There is a thief in your midst, silently picking away at your wallet if you own US dollars. If you think your dollars are safe in a bank account giving a dismal 1% return or that a well diversified portfolio with some AAA rated US treasury bonds will secure your wealth, I'd advise stepping back a little and thinking about the prospect of runaway inflation. Seriously consider taking a look at leading indicators of inflation because currently 4-5% per year is the figure to beat just to break even (the thief has a head start).
- Are commodities rising?
- Is gold rising?
- Are industrial metals rising?
- Is the CPI rising?
- Are interest rates rising?
The answers to these questions may seem to imply an over-simplification of inflation indications. However, they are reliable early warning signs of runaway inflation that many informed traders are aware of. The answer to most of them is YES. You could also look at M2 charts, however, how indicative is the money supply of inflation? "Runaway inflation is not a monetary phenomenon", and ultimately, interest rates are the most critical thing the central banks can do to stop runaway inflation.
However, in my opinion, they are already too late. The Fed can print as much money as they like, but they don't control where that flow of funds actually goes. Nor can they stop it as quickly as they say they can (it takes about 12 months before an interest hike can actually have any effect on inflation).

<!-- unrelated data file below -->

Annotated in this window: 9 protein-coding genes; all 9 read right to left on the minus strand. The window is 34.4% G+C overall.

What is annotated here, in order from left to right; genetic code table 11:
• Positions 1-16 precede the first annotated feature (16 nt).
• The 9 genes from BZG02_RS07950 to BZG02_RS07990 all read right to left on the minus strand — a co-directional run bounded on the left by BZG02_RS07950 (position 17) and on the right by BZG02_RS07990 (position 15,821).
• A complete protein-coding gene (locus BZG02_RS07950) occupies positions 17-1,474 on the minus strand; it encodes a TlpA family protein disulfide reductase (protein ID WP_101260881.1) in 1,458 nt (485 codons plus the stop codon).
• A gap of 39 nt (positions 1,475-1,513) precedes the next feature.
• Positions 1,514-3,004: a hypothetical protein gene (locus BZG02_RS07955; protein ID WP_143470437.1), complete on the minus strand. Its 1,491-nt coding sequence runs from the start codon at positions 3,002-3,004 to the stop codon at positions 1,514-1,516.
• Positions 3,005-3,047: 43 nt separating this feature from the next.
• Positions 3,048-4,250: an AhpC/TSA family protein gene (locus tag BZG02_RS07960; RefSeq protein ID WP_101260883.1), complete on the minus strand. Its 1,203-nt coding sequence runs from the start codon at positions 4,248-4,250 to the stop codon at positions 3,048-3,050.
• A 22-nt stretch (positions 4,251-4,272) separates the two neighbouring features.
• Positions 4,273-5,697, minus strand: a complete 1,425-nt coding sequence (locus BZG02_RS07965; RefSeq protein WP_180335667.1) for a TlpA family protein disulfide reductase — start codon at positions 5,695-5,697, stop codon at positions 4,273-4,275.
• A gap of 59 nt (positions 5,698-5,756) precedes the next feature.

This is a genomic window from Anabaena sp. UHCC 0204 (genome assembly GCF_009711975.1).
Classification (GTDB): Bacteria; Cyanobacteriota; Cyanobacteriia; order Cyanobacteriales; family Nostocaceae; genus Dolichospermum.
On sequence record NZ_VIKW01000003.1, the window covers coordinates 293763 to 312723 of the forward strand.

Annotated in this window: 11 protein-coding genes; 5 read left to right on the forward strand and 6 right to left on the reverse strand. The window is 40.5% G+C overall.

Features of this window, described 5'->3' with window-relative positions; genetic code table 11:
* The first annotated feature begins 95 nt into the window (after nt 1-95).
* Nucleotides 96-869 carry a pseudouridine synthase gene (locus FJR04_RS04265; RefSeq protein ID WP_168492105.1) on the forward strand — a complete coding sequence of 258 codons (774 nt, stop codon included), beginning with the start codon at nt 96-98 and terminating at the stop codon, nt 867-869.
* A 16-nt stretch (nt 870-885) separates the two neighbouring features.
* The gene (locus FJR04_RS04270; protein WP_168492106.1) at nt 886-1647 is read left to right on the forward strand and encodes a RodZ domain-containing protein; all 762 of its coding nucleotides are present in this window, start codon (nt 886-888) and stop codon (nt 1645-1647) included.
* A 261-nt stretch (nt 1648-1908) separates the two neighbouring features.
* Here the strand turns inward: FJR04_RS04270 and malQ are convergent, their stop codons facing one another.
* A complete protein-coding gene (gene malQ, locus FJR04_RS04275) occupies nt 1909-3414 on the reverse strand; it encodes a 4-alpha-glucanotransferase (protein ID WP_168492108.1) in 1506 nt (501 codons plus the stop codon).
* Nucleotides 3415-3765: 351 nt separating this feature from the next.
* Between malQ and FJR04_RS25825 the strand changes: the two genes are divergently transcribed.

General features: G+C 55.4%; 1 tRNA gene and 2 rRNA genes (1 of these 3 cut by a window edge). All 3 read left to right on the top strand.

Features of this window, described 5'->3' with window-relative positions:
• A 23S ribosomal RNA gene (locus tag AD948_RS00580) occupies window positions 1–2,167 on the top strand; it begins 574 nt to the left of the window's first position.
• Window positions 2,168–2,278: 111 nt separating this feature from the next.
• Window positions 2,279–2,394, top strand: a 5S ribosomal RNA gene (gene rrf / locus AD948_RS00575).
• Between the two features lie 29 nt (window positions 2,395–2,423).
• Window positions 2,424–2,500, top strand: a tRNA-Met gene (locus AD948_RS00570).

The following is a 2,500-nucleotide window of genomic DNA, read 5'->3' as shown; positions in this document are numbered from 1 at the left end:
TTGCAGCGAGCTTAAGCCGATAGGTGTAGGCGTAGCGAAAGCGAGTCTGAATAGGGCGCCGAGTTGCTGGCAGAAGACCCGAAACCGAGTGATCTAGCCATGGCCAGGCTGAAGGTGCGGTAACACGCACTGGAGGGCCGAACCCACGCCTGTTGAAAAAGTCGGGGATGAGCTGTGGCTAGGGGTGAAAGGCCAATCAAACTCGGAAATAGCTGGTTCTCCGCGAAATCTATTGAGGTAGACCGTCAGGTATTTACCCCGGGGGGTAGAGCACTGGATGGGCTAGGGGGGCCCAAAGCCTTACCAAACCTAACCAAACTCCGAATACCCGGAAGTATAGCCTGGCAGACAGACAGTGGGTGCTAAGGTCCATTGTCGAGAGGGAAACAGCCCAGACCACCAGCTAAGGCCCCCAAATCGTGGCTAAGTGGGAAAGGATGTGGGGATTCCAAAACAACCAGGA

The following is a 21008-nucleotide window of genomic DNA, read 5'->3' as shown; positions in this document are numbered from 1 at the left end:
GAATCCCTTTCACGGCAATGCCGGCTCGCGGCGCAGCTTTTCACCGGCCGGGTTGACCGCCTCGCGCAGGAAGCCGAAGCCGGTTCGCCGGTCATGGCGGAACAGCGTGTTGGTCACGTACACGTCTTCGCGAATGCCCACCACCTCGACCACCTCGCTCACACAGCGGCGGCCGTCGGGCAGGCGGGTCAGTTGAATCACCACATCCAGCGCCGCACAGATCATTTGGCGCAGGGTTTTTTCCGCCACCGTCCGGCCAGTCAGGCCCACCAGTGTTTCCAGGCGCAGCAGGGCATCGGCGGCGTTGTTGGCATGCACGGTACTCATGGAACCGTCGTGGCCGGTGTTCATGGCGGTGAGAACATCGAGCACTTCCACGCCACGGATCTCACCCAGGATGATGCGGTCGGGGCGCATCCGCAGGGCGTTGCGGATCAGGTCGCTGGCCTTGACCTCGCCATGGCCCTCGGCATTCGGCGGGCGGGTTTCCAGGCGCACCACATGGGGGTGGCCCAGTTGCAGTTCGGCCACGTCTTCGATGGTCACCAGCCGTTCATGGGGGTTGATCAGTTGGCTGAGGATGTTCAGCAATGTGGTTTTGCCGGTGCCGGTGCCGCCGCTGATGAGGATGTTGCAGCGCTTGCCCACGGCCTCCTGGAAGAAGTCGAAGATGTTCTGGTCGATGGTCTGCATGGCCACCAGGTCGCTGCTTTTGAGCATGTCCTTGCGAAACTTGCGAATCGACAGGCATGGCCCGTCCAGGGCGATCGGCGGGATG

Look at how quickly inflation has picked up in New Zealand:
It is not the only commonwealth country on the rise either with the UK and Australia also following suit. Runaway inflation doesn't rise steadily either. It can triple within a year or two. This is what the 1970's taught some people about wealth destruction.
Where would you want to be if runaway inflation or hyperinflation and interest rate hikes were to really kick off?
Commodities are one thing, in particular gold and energy. Popular opinion might have one believe that commodities have had their run, however I'd beg to differ. You can gain currency exposure by going long the Norwegian Krone or long emerging currencies against the US dollar via CEW.
The more aggressive trader may short financials when an interest rate hike puts on the squeeze by trading FAZ, and shorting long term US treasuries through TMV. If one can manage risk actuarially, one can prosper in this environment.
Where does this massive flow of monetary stimulus go? Commodities? Stocks? And at this present stage, with China and Japan holding the most US debt instruments internationally, how do you position yourself as they begin to dump US treasuries?
There is pressure building in the markets. Get a sense of it, manage risk carefully, and you won't have to worry about waking up to find your furniture missing.